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V. Inauguration Of Psalmody At Geneva.

The date of Calvin’s return to Geneva, upon being recalled from his exile, was September 13, 1541. In the church reorganization that ensued, he was now the dominating influence, and he gave immediate attention to the public worship, which during his absence had continued unchanged on the lines originally established by Farel. Calvin brought with him his little Strassburg Psalm book and the Order of Worship he had there observed. In adapting the latter to Genevan use he made numerous modifications. Of these the most important were the omission of the declaration of absolution following the confession of sins and a loosening of the rubrics so as to encourage free prayer. These modifications are not necessarily indicative of change in Calvin’s own liturgical views. Some were plainly concessions to the somewhat extreme notions of liturgical simplicity prevailing 56 at Geneva.4848See, contra, Douen, op. cit., vol. i, p. 350. But compare Doumergue, op. cit., vol. ii, p. 502, note; and, more fully, the same author’s Essai sur l’histoire du culte réformé, Paris, 1890, pp. 101 ff. But, nevertheless, the Order of Worship as established at Geneva rather than that established at Strassburg was henceforth regarded as representatively Calvinian. Under the authority of his name it became the general model of Reformed worship, and it largely determined the worship of all branches of English-speaking Presbyterians.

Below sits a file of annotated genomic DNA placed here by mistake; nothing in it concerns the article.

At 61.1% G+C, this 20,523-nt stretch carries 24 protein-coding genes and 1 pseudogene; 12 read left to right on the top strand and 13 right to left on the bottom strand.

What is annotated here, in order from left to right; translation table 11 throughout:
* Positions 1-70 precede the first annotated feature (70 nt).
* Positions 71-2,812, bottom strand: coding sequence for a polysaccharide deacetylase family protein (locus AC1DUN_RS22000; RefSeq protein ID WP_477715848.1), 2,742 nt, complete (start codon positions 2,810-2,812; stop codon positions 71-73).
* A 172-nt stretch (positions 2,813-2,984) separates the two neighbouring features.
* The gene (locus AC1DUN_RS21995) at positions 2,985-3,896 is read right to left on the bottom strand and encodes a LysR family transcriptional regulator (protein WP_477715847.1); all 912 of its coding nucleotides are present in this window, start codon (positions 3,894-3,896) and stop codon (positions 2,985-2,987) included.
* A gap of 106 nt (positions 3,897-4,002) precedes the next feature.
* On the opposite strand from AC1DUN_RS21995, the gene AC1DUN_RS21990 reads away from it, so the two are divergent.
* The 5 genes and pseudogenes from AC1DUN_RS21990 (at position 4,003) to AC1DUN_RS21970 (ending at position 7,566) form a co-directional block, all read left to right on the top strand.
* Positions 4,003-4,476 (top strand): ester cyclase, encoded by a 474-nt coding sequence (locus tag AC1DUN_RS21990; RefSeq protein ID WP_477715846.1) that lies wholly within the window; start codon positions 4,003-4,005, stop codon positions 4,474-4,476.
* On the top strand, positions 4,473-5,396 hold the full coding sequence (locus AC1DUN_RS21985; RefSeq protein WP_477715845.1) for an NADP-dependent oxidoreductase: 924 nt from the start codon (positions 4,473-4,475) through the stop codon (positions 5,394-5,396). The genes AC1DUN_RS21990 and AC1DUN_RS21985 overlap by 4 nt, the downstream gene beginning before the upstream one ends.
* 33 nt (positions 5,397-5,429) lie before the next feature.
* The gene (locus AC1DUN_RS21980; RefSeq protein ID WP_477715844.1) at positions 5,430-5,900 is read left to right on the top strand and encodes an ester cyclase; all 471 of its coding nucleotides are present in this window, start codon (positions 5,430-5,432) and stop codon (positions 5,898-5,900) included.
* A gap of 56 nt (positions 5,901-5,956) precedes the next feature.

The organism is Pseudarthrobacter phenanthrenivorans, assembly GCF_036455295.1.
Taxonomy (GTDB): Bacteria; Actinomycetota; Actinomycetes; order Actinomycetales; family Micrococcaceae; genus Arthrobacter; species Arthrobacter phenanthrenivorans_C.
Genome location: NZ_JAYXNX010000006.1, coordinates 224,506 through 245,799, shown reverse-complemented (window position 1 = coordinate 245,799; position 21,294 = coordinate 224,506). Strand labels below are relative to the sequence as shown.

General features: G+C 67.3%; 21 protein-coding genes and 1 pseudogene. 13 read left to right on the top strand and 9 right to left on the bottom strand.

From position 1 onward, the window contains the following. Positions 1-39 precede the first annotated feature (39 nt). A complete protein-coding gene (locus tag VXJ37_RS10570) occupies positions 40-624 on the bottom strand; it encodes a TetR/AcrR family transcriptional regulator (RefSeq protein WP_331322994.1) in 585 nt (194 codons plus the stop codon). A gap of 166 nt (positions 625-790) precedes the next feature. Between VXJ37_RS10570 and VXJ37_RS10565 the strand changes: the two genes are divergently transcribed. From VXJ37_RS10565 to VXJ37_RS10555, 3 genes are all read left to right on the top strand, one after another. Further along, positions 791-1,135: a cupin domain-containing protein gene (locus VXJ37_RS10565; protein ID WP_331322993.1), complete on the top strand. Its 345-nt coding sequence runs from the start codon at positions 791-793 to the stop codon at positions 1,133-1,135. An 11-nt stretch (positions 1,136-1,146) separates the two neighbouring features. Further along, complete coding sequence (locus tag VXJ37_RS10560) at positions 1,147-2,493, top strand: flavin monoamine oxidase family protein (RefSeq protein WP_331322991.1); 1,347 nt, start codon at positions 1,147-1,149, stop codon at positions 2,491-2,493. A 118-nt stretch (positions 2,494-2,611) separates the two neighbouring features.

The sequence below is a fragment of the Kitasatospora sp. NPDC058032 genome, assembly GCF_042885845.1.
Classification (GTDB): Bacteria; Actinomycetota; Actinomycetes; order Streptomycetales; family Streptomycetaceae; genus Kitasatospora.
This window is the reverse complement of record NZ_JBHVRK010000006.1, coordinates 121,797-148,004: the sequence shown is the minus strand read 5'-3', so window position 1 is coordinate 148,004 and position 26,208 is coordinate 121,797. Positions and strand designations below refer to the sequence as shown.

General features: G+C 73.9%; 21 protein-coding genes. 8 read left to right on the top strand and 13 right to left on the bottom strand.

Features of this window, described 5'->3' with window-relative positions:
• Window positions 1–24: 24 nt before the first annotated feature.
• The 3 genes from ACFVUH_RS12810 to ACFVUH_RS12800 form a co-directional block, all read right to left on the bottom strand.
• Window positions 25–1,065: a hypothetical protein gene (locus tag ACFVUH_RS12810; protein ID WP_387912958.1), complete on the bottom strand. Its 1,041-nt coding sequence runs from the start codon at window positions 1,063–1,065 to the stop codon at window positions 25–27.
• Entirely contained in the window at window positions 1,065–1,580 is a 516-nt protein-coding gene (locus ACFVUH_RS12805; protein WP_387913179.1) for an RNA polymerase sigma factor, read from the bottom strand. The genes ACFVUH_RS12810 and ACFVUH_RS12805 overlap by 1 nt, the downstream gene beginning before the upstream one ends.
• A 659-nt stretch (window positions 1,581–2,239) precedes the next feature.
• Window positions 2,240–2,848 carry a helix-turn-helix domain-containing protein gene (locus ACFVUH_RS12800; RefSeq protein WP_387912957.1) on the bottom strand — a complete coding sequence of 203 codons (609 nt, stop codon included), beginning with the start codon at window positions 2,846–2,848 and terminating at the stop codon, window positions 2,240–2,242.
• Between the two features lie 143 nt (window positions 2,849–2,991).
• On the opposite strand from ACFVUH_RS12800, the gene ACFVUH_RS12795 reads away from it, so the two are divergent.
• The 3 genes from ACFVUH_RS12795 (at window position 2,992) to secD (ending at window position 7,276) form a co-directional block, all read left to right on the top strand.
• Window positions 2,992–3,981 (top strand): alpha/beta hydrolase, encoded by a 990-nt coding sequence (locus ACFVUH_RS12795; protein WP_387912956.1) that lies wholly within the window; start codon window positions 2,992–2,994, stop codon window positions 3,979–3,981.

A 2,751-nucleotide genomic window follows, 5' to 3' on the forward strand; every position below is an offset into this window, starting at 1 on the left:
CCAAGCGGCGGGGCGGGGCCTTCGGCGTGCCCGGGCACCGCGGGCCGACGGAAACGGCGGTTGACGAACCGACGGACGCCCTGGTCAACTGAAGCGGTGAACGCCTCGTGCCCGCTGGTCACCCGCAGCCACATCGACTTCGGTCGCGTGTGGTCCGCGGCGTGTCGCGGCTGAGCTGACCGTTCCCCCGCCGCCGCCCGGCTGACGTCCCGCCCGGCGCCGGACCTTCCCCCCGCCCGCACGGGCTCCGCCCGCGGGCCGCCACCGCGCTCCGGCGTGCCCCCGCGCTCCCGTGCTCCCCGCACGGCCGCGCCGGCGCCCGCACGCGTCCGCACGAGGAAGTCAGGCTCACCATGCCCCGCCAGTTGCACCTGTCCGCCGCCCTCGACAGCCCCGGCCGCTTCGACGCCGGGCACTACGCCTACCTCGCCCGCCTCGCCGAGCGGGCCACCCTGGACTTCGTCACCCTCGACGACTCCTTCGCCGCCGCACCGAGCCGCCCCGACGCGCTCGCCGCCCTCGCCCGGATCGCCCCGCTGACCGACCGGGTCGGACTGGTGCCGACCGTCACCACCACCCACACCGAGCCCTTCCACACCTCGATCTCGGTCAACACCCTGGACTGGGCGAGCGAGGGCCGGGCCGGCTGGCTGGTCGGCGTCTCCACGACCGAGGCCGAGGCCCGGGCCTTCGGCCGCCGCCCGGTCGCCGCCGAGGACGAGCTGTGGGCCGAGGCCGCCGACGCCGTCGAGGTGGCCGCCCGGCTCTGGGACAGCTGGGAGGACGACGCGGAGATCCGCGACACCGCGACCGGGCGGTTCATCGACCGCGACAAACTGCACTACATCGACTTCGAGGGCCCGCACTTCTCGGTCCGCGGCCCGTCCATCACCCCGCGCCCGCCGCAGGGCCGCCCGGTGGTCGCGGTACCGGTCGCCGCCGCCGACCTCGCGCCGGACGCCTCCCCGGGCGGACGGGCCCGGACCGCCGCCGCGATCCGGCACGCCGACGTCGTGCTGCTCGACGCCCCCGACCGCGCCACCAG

While thus willing to accommodate himself to local conditions in all matters not regarded by him as essential, Calvin abated nothing of his earlier insistence upon the establishment of congregational Psalmody. Two months after his arrival he obtained permission from the Council to introduce Psalm singing into the public worship.4949Douen, op. cit., vol. i, p. 347. See also pp. 354, 355. This was on November 20, 1541. At that time he had apparently no materials for the purpose except his own scanty collection. But in February, 1542, or very soon after, he received the enlarged edition of the Strassburg Psalter published in that month. He at once availed himself of its contents, and published later in the year the first Genevan edition of his Psalter as La forme des prieres et chantz ecclesiastiques, auec la maniere d’administrer les Sacremens, & consacrer le Mariage, selon la coustume de l’Eglise ancienne.5050One copy survives, found by Wackernagel in the library of Stuttgart. The services are printed in full in Calvini Opera, vol. vi, 161-210, with some of the Psalms; for a full description see Douen, vol. i, pp. 347-351. The volume opened with an unsigned “Epistre au lecteur,” which, with additions made in 1543, remains the fullest presentation of Calvin’s view on Psalmody.5151The full text of Calvin’s preface as printed in 1542 is in Ph. Wackernagel, Bibliographie sur Geschichte des deutschen Kirchenliedes im. XVI. Jahrhundert, Frankfurt, 1855, pp. 575, 576; and with the additions of 1543, in Opera, vi, 165-172. Wackernagel’s description of this edition (from the copy which he discovered) now requires modification. For a translation of the greater part of Calvin’s preface, see J. W. Macmeekin, History of the Scottish Metrical Psalms, Glasgow, 1872, pp. 98-100. Besides the Form 57 of Prayers, etc., now commonly known as “Calvin’s Liturgy,” this edition contained all the thirty Psalms of Marot, the five Psalms and two canticles of Calvin himself, with Marot’s metrical Lord’s Prayer and Creed. The text of Marot’s Psalms is that of Alexandre’s Antwerp Psalter, showing that Calvin had not yet seen Marot’s own publication of the Trente Pseaulmes, for, when he did see it, he greatly preferred Marot’s original text. Calvin, very likely, had not seen even the Antwerp Psalter. He took his material directly from the Strassburg edition of February, 1542, of which, excepting the omission of five versions there copied from the Antwerp Psalter, and the substitution of the metrical for the prose Creed, Calvin’s first Genevan edition is a reproduction. The musical contents of this edition are more distinctive, the Strassburg melodies, where here employed, having been subjected to revision, and twenty-two melodies added, which here first appear.

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